There’s no doubt that when we bring a dog home, they truly become part of the family. In fact, they become so much more than family. We’re lucky enough to get to know the personalities, quirks and even the annoying (but totally loveable!) habits of these gorgeous furry friends. Our lives completely change because of them and it’s likely that our camera rolls are chock-full of cute snaps and videos of their antics. But, owning a dog, or any type of pet, is more than a rewarding privilege, did you know there’s increasing evidence showing their benefits to our physical and mental health?
The bond between a pupper and their owner is special. It’s not just companionship, it’s a connection. Indeed, most owners will confess to having long conversations with their pets, albeit one-sided, but those extra licks, snuggles, and tail wags more than make up for it! It’s impossible to return to a cold and empty house when there’s a furry friend waiting for you at home. One study by BMC Public Health revealed that dog ownership could actually improve mental wellbeing and reduce the feeling of loneliness.
More than just providing comfort when you’re curled up on the sofa at home, puppers are also a great way to meet other people. In a Harvard study, it was found that pupper parents were 60% more likely to meet people in their neighbourhood than those without pets!
It’s hard not to smile when you play with a puppy, with all that energy and clumsiness in one bundle of joy.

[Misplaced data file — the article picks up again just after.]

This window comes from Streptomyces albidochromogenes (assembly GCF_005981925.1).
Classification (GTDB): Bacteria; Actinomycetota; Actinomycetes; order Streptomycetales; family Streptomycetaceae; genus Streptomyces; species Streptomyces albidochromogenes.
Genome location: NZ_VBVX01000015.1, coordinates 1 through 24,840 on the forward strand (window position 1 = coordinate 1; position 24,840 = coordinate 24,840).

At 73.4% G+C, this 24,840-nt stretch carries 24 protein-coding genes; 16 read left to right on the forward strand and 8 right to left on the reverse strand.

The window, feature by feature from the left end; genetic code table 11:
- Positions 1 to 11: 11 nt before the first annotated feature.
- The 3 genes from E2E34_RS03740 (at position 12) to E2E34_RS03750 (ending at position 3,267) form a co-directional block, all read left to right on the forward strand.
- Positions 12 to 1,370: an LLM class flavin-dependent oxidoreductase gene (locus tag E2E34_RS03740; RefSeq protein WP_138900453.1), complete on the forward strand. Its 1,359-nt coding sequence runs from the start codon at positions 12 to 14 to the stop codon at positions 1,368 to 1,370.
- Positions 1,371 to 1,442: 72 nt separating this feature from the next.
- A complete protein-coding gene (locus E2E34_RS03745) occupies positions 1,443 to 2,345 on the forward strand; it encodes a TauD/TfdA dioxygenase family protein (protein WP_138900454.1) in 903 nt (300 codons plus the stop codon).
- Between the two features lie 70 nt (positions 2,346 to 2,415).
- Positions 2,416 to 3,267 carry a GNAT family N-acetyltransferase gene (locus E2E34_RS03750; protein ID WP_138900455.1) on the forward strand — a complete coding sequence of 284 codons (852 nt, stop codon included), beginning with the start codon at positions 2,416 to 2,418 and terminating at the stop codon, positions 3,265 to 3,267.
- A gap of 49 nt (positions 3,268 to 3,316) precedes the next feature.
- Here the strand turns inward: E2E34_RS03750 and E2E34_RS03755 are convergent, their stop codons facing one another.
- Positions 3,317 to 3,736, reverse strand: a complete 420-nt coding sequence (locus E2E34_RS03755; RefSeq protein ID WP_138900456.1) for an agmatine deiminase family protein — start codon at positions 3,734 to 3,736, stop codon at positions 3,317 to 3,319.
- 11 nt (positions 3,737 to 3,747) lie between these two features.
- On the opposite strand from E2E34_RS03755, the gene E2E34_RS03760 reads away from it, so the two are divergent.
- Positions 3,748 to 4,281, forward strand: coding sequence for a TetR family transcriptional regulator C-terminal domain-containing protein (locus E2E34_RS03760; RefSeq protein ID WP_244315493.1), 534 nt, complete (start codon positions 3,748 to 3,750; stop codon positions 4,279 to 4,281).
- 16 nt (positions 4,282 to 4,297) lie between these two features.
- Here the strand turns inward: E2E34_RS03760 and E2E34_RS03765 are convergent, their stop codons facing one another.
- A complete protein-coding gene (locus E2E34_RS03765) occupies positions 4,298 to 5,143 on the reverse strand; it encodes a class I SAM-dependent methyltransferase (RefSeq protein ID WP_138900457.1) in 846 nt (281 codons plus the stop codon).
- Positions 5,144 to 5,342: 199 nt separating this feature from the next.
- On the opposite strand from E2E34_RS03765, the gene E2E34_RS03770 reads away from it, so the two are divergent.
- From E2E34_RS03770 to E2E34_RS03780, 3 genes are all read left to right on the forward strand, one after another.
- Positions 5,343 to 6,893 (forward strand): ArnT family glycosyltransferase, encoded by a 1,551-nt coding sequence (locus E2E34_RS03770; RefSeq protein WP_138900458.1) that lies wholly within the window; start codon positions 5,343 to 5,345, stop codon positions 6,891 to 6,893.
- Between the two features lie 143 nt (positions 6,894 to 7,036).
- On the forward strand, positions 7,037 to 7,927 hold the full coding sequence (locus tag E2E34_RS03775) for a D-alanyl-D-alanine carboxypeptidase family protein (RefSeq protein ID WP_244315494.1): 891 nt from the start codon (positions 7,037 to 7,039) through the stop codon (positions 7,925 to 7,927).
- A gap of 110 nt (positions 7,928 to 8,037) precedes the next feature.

Interacting with a pupper of any age can be a great mood booster and help to alleviate feelings of stress and anxiety. The simple rhythm of stroking their coats, feeling their heartbeat, or enjoying playful belly rubs can release serotonin, the feel-good hormone. Even staring into your pup’s eyes can increase oxytocin levels and improve your happiness. It really is the look of love!
Pet Therapy is also on the increase. Dogs (or other animals) are being used in care situations, including hospitals, aged-care facilities and even in courthouse waiting areas where emotions are often fraught.
Therapy dogs are also becoming a popular way to help children with ADHD or those who experience learning or behavioural challenges. Some schools even have their own designated therapy dog to help students process difficult situations or emotions.
Regular exercise is vital for our pupper’s physical health and for their mental stimulation. But getting out of the house and going for a walk or a play at the dog park is equally good for you.
Establishing an exercise routine with your pupper may decrease blood pressure, cholesterol levels and triglycerides. One study found that dog owners were almost four times more likely to hit recommended exercise goals than those without a pupper. So, if you’re not in the mood for leg-day at the gym, just grab the lead and get some fresh air instead.
Plus, there’s evidence to suggest that having a pet can improve your microbiome and your immune system. It may also reduce allergen sensitivity in babies whose mothers have interacted with furry friends during pregnancy. This is also supported by studies that show children who are exposed to pets early in life are at a lower risk of developing severe asthma.
Lyka: helping your dog help you
Now that you know all the benefits of pupper ownership, it’s important that you are nourishing them from the inside out and giving them all they need to stay fit, happy and healthy. Diet is a great place to start. Our recipes are free from refined and added sugars to avoid blood sugar spikes and to help stabilise your pup’s mood and behaviour. The carefully balanced mix of wholefood and superfood ingredients have been formulated by our in-house vet, Dr. Matthew Muir, and a team of Board-Certified Veterinary Nutritionists to help make every mealtime count.